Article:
It does not seem odd at all to me that Microsoft would offer a helping hand to Firefox development to get it running on Vista. It makes perfect sense that Microsoft would want to actively engage with this project, for two reasons I can see:
For one, let’s look at the amount of effort Microsoft has placed into developing IE7 to make it more secure, more standards-compliant, and more useable. Good for them! I’ve played with the beta and it is a huge improvement over the existing IE6 implementation.
But with all that effort, it puts IE7 in my opinion just under where Firefox is currently at in terms of overall quality. Not all the bugs with CSS and such have been completely worked out (though most have been) and it’s not quite as useable (though that’s improved a lot too). I’m betting the budget to get Firefox where it is has been considerably smaller. And on top of all that, Firefox is just about to go to the next major milestone of 2.0. Finally, with any darling open-source project, there are more eyes looking at it for bug fixes, for enhancements, and most of all, for security patches. More eyes are looking at Firefox and more hands are writing code for it than Microsoft could ever hope to afford. So while in the short term Microsoft’s browser dominance still reigns, Firefox now has an important chunk of that market share, and it’s increasing over time. Eventually, well-adopted open-source projects will tend to prevail over proprietary software.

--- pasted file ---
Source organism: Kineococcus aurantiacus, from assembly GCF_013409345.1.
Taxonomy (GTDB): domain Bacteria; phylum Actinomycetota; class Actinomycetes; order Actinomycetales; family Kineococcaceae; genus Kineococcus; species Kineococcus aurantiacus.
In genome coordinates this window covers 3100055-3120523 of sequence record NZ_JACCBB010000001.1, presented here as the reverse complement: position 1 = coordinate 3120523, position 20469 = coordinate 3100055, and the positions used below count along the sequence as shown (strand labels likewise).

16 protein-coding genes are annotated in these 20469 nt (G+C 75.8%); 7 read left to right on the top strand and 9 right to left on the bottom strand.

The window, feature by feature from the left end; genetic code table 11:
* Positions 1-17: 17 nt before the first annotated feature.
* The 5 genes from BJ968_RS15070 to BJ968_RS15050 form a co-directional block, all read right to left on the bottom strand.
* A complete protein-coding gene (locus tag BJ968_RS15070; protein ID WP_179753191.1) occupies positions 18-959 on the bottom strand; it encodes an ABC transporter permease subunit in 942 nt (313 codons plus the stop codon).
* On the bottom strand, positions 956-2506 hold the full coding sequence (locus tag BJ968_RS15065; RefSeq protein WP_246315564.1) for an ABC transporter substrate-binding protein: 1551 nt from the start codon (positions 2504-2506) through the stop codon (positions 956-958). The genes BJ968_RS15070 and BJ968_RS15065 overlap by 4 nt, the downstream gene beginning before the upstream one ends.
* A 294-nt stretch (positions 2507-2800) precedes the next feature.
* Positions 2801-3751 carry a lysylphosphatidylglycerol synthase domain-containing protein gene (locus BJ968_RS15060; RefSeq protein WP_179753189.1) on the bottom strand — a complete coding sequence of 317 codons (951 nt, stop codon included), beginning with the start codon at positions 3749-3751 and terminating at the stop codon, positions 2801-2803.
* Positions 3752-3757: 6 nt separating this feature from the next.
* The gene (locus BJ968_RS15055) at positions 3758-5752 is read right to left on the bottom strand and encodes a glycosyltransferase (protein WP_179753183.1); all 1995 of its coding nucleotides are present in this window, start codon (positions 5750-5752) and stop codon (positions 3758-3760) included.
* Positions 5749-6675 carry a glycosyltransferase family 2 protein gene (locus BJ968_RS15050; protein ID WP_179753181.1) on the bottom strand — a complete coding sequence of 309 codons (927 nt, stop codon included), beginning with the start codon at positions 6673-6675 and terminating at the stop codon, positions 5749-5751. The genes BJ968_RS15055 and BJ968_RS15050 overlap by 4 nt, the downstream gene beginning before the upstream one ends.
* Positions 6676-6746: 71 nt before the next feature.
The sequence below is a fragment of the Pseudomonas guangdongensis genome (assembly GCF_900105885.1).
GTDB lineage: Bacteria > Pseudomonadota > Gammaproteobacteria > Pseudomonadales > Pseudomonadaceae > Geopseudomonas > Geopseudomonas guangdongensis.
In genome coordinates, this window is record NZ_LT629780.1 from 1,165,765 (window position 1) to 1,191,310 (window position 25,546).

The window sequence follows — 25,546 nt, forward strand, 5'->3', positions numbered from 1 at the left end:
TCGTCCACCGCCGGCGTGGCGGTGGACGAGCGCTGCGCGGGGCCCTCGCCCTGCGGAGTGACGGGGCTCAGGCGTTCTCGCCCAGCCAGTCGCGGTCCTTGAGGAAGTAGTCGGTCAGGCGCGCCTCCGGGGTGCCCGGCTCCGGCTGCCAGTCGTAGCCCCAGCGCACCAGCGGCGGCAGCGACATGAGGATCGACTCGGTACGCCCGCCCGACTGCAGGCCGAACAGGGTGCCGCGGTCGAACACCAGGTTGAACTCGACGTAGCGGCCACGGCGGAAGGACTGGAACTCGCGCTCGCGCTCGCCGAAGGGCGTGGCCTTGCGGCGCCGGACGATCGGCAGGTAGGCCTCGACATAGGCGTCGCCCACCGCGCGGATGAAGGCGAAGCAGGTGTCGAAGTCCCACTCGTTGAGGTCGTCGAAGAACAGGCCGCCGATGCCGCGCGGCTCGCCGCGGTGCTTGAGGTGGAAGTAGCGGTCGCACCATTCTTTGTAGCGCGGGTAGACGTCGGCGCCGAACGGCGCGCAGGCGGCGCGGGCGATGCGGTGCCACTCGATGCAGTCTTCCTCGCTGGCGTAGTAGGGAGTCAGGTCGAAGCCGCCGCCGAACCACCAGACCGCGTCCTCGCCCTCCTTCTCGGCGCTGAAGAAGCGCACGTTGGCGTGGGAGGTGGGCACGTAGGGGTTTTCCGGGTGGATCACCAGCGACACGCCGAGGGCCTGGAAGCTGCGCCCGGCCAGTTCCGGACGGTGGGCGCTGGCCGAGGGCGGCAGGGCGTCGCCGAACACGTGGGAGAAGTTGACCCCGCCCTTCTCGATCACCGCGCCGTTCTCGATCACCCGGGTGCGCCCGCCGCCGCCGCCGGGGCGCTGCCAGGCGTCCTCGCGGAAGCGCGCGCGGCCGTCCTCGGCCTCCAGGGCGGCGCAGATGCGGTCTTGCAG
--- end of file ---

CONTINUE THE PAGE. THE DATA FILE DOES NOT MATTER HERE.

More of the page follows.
Another reason, perhaps more short term thinking, is the buzz about how Microsoft may be trawling for talent. And why not? Apple hired Dave Hyatt, and that was a good thing for Apple as well as for their consumer base. IE could certainly use a little Mozilla in it’s blood.